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Punishing an Underachiever
Q: My teenage daughter is definitely an underachiever. She is capable of so much more than she is showing her teachers or us. I was thinking of stopping her classical guitar lessons -- which she truly loves -- until she starts doing her homework and turning it in on time. What's your advice on this?
A: Gifted children who underachieve in school are an enigma to their teachers, parents and, often, themselves. There is no definitive way to explain why some gifted children do not achieve their potential. Likewise, there are no universal solutions.
My first question to you is: How long has your daughter been underachieving, and in how many subjects? If the behavior has been going on for a short time -- under six months -- and only in one or two subjects, you might want to talk to her teachers about changing the curriculum in some way to make it more engaging for her. If the behavior has been going on for a longer time and if she is underachieving in most or all of her subjects, you might want to think about some other possible approaches.
Assuming that difficulties such as substance abuse, learning disabilities, and other educational and medical problems such as ADHD have been ruled out, my first question about any child who is underachieving is what does the behavior mean? Often, children underachieve as a means of solving a problem. They may underachieve for attention, as a means of getting more free time, or because they are trying to fit in with their friends. Sometimes they underachieve to reduce pressure or to gain autonomy. So my advice to you is to look at the whole picture and try to understand what your daughter is getting out of underachieving. If you realize that she is underachieving to get free time to play guitar, the answer might be as simple as rearranging her schedule to find more time to pursue her music.
Another important strategy would be to have her learn more about her learning style. My current favorite book on this topic is Dr. Kathleen Butler's Learning Styles: Personal Exploration and Practical Applications, which you can learn more about from her website, www.learnersdimension.com.
It also would be important to find opportunities for her to relate school topics to her areas of demonstrated interest, which will allow her to come to school-related projects from a position of strength and enthusiasm. Since you asked about her guitar lessons, I believe that taking them away until she turns in her homework would not be in your daughter's better interests, since that is the one area in which her interest in learning seems to be strong. In fact, I would try to use that interest as a key to stimulate learning in other subjects. For example, if she has an assignment in her American history class to write about an event in Colonial times, perhaps she could research the music from that era or compose a piece that reflects the mood of the country at that time.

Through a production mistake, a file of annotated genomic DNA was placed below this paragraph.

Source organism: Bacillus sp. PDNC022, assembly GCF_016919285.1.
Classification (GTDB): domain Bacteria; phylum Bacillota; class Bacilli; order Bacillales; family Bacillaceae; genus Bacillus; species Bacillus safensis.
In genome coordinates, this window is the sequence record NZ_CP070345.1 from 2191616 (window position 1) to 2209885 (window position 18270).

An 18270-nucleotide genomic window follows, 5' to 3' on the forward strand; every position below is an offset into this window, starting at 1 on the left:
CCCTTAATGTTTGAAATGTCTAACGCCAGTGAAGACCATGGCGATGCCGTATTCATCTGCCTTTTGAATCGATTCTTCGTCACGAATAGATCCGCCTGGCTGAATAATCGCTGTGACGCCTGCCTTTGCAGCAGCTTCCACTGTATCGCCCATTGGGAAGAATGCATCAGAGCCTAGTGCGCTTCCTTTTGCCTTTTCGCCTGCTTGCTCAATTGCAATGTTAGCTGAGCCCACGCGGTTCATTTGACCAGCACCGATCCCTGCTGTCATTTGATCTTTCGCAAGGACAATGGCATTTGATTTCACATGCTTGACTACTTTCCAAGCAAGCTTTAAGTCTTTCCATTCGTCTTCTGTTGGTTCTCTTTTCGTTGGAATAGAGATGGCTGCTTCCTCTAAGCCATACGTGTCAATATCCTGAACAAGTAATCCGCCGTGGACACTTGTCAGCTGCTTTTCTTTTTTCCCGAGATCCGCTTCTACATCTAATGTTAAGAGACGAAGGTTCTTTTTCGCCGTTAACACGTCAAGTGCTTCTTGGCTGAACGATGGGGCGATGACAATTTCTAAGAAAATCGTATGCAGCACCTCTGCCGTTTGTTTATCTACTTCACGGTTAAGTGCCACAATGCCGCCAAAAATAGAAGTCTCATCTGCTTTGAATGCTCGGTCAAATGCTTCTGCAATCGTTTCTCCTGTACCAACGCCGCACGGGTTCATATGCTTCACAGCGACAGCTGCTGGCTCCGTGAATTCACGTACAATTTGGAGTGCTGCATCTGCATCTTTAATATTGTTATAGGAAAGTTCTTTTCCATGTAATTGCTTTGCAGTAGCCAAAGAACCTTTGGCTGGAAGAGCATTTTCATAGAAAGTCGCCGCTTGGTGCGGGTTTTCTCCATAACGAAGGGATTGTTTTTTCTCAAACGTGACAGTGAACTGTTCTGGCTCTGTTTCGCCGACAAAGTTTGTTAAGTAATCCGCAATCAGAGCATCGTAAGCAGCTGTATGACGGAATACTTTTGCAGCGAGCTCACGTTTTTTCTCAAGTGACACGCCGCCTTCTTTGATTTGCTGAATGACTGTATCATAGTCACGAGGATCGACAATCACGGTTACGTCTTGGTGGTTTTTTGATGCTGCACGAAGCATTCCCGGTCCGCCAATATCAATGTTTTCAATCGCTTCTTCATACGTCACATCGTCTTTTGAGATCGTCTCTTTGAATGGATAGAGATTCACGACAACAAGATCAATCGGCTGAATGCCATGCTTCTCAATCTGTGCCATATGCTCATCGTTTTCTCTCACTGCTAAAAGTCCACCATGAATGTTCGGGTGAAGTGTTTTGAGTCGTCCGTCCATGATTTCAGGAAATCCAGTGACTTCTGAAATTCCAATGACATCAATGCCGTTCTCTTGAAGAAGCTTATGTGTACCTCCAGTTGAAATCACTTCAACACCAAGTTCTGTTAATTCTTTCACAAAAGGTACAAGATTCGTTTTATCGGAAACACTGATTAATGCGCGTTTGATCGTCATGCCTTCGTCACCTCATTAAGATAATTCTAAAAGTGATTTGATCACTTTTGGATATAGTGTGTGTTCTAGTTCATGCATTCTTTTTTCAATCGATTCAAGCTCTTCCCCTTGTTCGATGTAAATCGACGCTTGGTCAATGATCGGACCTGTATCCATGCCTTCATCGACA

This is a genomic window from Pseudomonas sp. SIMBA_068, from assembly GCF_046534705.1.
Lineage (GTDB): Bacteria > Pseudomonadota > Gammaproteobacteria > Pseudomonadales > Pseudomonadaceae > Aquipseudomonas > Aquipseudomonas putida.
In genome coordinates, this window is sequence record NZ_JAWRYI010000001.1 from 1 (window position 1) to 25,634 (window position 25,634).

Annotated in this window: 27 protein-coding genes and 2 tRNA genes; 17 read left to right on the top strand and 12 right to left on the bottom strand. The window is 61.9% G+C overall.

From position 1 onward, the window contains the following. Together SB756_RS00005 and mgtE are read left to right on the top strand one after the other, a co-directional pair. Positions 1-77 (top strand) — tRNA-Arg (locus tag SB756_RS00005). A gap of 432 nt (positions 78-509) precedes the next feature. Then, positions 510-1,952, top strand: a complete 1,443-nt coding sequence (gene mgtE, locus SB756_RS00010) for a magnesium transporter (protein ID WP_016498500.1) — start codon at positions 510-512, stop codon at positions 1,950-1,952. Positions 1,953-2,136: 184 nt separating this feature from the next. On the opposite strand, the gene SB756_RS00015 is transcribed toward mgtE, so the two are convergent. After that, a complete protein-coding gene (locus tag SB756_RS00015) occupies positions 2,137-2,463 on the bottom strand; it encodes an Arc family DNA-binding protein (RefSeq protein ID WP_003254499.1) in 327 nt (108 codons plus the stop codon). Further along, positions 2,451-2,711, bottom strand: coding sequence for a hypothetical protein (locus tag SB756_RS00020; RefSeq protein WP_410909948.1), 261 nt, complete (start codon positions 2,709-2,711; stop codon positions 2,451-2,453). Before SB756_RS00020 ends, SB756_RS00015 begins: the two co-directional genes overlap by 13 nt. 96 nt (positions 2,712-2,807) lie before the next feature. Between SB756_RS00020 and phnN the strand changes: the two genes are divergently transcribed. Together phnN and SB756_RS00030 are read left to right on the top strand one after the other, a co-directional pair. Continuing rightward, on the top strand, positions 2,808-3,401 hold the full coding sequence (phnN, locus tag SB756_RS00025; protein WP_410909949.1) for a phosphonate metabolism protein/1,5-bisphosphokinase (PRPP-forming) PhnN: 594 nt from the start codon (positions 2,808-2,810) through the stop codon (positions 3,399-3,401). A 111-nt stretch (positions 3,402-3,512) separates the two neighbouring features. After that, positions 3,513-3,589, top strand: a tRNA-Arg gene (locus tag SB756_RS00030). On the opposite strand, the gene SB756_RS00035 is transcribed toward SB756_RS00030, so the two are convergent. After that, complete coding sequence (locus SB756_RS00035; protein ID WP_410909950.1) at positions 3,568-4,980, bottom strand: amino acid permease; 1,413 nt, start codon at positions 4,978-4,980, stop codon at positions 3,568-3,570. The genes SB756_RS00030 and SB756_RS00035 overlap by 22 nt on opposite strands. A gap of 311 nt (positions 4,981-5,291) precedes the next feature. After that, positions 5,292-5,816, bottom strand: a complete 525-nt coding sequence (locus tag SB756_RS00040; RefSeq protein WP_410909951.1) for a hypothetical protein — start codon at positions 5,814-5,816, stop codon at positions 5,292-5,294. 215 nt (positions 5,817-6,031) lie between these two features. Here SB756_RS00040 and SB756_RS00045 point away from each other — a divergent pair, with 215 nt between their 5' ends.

Another problem to consider is perfectionism, which is rampant among gifted students. For many students, perfectionism becomes a positive force, a striving for excellence that drives their achievement. They are energized by their goals and challenged by high standards. Others, however, resort to underachievement as a means of dealing with their perfectionism. They feel that if they cannot do something perfectly, they might as well not do it at all.
If you realize that perfectionism is playing a significant role in your daughter's underachievement, you should try to help her figure out the source of the pressure. Perhaps you will need to adjust your expectations or how you communicate them. Maybe she needs to rethink her own goals and expectations. Or you may need to talk to a school counselor. An excellent book that you and your daughter might want to consider reading is Miriam Adderholdt-Elliot's Perfectionism: What's Bad about Being Too Good, which not only discusses the problem but offers possible solutions. Most important, however, is your own attitude toward mistakes -- hers, yours, and others' -- as you are her most valuable role model for this issue. She needs to learn that most mistakes are opportunities to learn new ways of solving problems, not roadblocks to stop trying! Pointing out mistakes that you made over the years and how you lived through and overcame them would be a tremendous help.
One other question to ask is whether or not your daughter is frustrated and upset about her underachievement. Does she want to change her behavior? If not, then it may be a very difficult problem to remedy and you may need to seek professional help. Especially at this age, change can only occur if the child is a willing participant. These are difficult issues, to be sure, but not unsolvable!
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Felice Kaufmann is an independent consultant in gifted child education. Kaufman has been a classroom teacher and counselor of gifted children, grades K-12, and a professor at Auburn University and the Universities of New Orleans and Kentucky, where she created teacher training programs in gifted child education. She has served on the Board of Directors of the National Association for Gifted Children and the Executive Board of the Association of the Gifted.